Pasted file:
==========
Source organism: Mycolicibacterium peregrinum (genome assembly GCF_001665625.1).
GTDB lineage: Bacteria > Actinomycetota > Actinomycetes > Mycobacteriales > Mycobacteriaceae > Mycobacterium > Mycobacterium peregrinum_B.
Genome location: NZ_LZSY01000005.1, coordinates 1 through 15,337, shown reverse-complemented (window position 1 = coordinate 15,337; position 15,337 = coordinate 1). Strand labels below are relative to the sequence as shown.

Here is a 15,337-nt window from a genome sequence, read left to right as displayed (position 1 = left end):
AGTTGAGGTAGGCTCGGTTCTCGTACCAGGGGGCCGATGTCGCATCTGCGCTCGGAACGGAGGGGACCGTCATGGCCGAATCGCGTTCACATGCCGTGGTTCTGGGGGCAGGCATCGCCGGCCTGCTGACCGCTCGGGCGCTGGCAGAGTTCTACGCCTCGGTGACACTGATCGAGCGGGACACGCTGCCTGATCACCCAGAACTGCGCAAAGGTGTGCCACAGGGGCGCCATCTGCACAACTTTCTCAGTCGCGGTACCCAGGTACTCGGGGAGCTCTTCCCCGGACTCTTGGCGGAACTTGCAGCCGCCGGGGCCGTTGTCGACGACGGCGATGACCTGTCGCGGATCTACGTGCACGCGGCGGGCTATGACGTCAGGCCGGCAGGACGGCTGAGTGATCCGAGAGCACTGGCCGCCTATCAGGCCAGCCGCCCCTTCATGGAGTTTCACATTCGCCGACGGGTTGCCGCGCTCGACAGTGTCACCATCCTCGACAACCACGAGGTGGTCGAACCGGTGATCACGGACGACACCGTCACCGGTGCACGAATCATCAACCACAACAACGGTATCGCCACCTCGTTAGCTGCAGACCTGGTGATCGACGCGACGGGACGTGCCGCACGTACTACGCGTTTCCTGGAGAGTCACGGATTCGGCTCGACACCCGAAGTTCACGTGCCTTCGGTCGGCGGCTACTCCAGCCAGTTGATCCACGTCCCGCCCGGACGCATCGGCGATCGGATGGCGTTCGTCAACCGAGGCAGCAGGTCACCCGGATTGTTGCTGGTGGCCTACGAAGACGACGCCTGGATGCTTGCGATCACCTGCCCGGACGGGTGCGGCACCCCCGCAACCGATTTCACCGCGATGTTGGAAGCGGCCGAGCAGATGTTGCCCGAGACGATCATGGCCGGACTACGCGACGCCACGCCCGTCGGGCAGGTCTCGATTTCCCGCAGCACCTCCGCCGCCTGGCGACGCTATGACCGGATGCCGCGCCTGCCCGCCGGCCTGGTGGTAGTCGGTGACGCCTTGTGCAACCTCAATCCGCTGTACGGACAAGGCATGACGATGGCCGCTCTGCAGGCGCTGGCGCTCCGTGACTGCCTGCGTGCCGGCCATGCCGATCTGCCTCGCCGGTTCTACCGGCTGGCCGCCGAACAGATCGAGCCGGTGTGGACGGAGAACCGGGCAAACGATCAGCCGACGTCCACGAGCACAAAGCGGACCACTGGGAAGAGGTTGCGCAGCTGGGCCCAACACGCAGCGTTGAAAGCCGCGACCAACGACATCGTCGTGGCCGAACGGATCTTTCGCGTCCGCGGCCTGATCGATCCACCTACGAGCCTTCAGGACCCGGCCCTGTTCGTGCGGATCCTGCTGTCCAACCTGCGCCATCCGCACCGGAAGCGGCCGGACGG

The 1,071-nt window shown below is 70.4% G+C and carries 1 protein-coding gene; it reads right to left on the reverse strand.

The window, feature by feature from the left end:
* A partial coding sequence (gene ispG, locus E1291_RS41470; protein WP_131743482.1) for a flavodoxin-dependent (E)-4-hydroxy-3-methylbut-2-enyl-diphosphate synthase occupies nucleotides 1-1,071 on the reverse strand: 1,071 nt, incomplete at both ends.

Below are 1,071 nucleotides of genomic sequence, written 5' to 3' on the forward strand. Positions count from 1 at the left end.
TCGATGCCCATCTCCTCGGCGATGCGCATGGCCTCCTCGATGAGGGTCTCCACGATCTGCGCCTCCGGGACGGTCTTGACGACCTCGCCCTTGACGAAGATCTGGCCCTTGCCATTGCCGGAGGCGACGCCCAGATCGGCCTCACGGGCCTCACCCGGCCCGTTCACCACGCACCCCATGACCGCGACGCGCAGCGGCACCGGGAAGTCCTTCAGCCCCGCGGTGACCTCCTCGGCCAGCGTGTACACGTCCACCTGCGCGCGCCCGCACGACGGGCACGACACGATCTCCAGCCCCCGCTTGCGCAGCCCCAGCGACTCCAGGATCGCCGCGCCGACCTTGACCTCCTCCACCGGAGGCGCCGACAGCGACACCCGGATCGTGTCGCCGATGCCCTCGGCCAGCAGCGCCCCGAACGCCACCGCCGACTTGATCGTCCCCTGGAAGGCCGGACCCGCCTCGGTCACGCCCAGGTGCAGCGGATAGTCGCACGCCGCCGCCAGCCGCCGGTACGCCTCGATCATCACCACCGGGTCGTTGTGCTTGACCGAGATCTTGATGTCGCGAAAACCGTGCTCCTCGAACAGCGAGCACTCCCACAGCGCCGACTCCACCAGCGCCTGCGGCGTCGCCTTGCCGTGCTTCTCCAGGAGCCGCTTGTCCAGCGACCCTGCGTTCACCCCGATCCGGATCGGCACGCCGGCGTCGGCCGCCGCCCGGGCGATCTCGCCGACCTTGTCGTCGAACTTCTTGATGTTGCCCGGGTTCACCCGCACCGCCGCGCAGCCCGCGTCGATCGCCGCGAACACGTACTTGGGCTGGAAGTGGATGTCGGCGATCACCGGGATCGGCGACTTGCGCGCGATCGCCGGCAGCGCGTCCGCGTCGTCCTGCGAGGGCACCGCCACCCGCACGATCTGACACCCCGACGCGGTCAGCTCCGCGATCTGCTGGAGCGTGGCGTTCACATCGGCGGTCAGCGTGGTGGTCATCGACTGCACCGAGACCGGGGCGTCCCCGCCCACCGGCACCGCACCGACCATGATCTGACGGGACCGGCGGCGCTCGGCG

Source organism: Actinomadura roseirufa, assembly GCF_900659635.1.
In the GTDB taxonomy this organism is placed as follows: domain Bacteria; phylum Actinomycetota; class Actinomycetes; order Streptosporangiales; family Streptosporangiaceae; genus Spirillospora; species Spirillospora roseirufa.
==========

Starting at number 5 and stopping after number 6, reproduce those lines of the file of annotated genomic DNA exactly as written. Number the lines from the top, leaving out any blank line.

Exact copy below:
AGTTGAGGTAGGCTCGGTTCTCGTACCAGGGGGCCGATGTCGCATCTGCGCTCGGAACGGAGGGGACCGTCATGGCCGAATCGCGTTCACATGCCGTGGTTCTGGGGGCAGGCATCGCCGGCCTGCTGACCGCTCGGGCGCTGGCAGAGTTCTACGCCTCGGTGACACTGATCGAGCGGGACACGCTGCCTGATCACCCAGAACTGCGCAAAGGTGTGCCACAGGGGCGCCATCTGCACAACTTTCTCAGTCGCGGTACCCAGGTACTCGGGGAGCTCTTCCCCGGACTCTTGGCGGAACTTGCAGCCGCCGGGGCCGTTGTCGACGACGGCGATGACCTGTCGCGGATCTACGTGCACGCGGCGGGCTATGACGTCAGGCCGGCAGGACGGCTGAGTGATCCGAGAGCACTGGCCGCCTATCAGGCCAGCCGCCCCTTCATGGAGTTTCACATTCGCCGACGGGTTGCCGCGCTCGACAGTGTCACCATCCTCGACAACCACGAGGTGGTCGAACCGGTGATCACGGACGACACCGTCACCGGTGCACGAATCATCAACCACAACAACGGTATCGCCACCTCGTTAGCTGCAGACCTGGTGATCGACGCGACGGGACGTGCCGCACGTACTACGCGTTTCCTGGAGAGTCACGGATTCGGCTCGACACCCGAAGTTCACGTGCCTTCGGTCGGCGGCTACTCCAGCCAGTTGATCCACGTCCCGCCCGGACGCATCGGCGATCGGATGGCGTTCGTCAACCGAGGCAGCAGGTCACCCGGATTGTTGCTGGTGGCCTACGAAGACGACGCCTGGATGCTTGCGATCACCTGCCCGGACGGGTGCGGCACCCCCGCAACCGATTTCACCGCGATGTTGGAAGCGGCCGAGCAGATGTTGCCCGAGACGATCATGGCCGGACTACGCGACGCCACGCCCGTCGGGCAGGTCTCGATTTCCCGCAGCACCTCCGCCGCCTGGCGACGCTATGACCGGATGCCGCGCCTGCCCGCCGGCCTGGTGGTAGTCGGTGACGCCTTGTGCAACCTCAATCCGCTGTACGGACAAGGCATGACGATGGCCGCTCTGCAGGCGCTGGCGCTCCGTGACTGCCTGCGTGCCGGCCATGCCGATCTGCCTCGCCGGTTCTACCGGCTGGCCGCCGAACAGATCGAGCCGGTGTGGACGGAGAACCGGGCAAACGATCAGCCGACGTCCACGAGCACAAAGCGGACCACTGGGAAGAGGTTGCGCAGCTGGGCCCAACACGCAGCGTTGAAAGCCGCGACCAACGACATCGTCGTGGCCGAACGGATCTTTCGCGTCCGCGGCCTGATCGATCCACCTACGAGCCTTCAGGACCCGGCCCTGTTCGTGCGGATCCTGCTGTCCAACCTGCGCCATCCGCACCGGAAGCGGCCGGACGG

The 1,071-nt window shown below is 70.4% G+C and carries 1 protein-coding gene; it reads right to left on the reverse strand.